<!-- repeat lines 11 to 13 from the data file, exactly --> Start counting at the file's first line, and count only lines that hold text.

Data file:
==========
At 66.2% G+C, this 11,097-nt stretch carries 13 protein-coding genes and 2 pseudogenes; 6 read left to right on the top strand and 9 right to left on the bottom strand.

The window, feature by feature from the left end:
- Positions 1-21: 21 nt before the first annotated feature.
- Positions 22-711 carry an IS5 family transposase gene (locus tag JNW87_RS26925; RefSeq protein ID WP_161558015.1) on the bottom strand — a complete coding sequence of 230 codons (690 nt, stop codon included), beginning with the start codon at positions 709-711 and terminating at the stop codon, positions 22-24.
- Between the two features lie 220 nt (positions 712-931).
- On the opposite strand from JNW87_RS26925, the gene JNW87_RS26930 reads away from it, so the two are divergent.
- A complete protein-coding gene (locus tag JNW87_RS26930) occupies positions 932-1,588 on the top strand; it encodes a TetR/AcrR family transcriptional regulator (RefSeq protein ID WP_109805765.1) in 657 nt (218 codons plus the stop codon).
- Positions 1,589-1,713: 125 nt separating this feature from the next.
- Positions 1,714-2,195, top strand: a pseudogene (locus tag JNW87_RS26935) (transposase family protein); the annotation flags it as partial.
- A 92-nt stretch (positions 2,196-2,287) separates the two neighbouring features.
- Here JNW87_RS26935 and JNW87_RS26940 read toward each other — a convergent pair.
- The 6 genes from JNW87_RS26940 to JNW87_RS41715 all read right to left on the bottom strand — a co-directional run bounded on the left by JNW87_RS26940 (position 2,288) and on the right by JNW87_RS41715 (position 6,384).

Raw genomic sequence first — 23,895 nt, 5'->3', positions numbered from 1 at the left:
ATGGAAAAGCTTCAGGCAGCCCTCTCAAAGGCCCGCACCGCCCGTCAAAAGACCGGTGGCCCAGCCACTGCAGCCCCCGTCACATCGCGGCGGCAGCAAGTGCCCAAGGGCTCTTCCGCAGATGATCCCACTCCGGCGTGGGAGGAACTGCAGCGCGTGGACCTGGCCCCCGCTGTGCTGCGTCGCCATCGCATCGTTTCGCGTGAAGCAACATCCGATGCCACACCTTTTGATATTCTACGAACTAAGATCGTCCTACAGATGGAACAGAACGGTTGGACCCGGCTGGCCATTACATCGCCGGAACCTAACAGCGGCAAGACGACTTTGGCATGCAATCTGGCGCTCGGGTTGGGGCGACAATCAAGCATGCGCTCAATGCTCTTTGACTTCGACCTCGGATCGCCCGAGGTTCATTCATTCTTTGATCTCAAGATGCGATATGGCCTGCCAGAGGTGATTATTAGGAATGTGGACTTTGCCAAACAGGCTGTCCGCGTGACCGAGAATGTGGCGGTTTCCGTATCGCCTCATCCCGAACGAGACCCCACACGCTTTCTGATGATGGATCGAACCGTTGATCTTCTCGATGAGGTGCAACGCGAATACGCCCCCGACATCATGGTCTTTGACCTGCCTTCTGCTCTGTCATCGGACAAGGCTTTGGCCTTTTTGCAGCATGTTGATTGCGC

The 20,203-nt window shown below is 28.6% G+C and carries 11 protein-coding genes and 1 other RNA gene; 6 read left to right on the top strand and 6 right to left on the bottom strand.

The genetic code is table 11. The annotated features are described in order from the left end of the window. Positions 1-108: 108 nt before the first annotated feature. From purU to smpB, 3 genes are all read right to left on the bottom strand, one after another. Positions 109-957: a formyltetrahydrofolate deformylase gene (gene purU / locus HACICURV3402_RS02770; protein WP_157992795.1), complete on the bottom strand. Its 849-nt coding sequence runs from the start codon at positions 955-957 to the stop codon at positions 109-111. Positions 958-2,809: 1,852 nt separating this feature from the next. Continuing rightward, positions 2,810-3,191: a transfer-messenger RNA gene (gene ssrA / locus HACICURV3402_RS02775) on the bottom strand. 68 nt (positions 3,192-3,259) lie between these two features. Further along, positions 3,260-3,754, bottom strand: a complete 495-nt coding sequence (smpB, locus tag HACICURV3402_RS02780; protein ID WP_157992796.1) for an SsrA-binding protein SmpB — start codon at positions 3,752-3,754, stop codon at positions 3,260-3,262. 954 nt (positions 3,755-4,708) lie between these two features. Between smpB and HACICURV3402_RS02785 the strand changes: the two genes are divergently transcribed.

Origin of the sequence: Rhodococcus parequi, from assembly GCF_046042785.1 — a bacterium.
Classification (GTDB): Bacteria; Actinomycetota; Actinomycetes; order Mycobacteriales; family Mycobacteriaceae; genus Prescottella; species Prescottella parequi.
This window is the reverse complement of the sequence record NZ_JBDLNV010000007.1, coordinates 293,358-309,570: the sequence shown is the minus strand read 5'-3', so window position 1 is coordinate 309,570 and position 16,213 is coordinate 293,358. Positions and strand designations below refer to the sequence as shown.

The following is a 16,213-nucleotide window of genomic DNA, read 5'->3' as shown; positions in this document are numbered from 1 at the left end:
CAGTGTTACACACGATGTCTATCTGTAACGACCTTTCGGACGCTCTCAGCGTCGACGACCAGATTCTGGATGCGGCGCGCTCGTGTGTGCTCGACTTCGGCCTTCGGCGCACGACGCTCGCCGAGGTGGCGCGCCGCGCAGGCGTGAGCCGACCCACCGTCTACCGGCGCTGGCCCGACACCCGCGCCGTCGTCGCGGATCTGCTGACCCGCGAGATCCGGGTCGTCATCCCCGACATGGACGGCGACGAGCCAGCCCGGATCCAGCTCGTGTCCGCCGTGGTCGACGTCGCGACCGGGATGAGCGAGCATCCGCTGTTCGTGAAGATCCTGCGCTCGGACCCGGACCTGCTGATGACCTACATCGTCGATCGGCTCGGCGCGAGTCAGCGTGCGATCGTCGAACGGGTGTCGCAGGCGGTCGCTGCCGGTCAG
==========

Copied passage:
- Here JNW87_RS26935 and JNW87_RS26940 read toward each other — a convergent pair.
- The 6 genes from JNW87_RS26940 to JNW87_RS41715 all read right to left on the bottom strand — a co-directional run bounded on the left by JNW87_RS26940 (position 2,288) and on the right by JNW87_RS41715 (position 6,384).

Raw genomic sequence first — 23,895 nt, 5'->3', positions numbered from 1 at the left: